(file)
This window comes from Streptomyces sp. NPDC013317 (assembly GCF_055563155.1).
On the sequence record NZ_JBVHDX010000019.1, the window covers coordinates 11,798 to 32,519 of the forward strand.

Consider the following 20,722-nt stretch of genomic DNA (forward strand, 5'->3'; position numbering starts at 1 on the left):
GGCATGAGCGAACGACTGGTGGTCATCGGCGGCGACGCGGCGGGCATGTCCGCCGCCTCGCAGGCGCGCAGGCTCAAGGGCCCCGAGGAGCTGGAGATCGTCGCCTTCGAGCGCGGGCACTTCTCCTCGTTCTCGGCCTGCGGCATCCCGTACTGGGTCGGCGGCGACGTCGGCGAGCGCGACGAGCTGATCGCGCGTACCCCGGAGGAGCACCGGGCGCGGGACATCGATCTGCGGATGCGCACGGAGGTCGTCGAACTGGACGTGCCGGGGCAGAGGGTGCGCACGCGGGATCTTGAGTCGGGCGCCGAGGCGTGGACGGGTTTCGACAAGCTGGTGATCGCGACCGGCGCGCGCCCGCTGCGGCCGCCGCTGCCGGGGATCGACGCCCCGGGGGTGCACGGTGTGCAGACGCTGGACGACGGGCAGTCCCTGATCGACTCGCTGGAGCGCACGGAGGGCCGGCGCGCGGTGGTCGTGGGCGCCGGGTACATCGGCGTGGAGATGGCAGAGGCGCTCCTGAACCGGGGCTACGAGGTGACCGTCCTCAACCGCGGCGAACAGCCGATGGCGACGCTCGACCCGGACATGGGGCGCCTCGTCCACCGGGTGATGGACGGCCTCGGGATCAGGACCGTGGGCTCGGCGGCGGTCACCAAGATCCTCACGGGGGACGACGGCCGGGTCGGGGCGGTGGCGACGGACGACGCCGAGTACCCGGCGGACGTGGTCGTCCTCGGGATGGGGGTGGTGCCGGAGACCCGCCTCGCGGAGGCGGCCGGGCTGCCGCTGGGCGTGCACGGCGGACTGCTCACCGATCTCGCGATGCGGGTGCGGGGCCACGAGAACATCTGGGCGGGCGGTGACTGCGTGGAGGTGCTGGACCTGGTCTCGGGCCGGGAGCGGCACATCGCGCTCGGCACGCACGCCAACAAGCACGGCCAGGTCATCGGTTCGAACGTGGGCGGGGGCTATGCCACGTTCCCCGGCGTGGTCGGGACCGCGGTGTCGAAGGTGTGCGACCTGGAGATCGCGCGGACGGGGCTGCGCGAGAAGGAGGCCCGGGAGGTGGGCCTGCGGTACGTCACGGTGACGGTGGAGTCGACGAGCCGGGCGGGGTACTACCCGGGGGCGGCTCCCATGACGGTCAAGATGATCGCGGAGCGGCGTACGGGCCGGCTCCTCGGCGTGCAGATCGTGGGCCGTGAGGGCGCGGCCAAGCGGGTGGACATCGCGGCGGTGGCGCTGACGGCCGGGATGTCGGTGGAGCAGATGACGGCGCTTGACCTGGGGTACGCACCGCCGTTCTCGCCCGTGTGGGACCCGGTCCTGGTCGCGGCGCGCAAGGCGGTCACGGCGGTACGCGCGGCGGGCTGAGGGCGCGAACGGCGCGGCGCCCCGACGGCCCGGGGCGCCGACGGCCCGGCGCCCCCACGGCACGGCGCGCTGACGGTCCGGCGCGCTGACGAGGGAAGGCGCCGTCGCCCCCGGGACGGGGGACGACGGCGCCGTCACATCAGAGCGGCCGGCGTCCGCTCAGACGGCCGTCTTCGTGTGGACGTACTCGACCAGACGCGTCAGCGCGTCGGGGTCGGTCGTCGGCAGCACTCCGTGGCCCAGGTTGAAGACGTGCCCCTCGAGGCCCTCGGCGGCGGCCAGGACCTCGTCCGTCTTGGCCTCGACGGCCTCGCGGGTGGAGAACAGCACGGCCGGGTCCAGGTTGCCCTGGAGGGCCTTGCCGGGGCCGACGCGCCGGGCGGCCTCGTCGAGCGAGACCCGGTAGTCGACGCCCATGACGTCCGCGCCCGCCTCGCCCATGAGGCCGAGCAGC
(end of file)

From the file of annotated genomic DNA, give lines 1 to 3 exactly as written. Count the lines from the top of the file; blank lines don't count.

This window comes from Streptomyces sp. NPDC013317 (assembly GCF_055563155.1).
On the sequence record NZ_JBVHDX010000019.1, the window covers coordinates 11,798 to 32,519 of the forward strand.

Consider the following 20,722-nt stretch of genomic DNA (forward strand, 5'->3'; position numbering starts at 1 on the left):